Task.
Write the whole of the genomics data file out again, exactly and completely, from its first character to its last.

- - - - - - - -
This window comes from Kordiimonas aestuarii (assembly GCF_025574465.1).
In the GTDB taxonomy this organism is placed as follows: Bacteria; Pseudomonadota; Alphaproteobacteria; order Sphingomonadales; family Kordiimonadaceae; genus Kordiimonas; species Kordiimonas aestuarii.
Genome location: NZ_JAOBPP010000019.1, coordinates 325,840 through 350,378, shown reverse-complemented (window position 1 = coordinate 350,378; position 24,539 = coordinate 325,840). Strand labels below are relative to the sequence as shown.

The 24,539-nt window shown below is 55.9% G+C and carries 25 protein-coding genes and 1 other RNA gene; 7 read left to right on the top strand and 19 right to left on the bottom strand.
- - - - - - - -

This window comes from Kordiimonas aestuarii (assembly GCF_025574465.1).
In the GTDB taxonomy this organism is placed as follows: Bacteria; Pseudomonadota; Alphaproteobacteria; order Sphingomonadales; family Kordiimonadaceae; genus Kordiimonas; species Kordiimonas aestuarii.
Genome location: NZ_JAOBPP010000019.1, coordinates 325,840 through 350,378, shown reverse-complemented (window position 1 = coordinate 350,378; position 24,539 = coordinate 325,840). Strand labels below are relative to the sequence as shown.

The 24,539-nt window shown below is 55.9% G+C and carries 25 protein-coding genes and 1 other RNA gene; 7 read left to right on the top strand and 19 right to left on the bottom strand.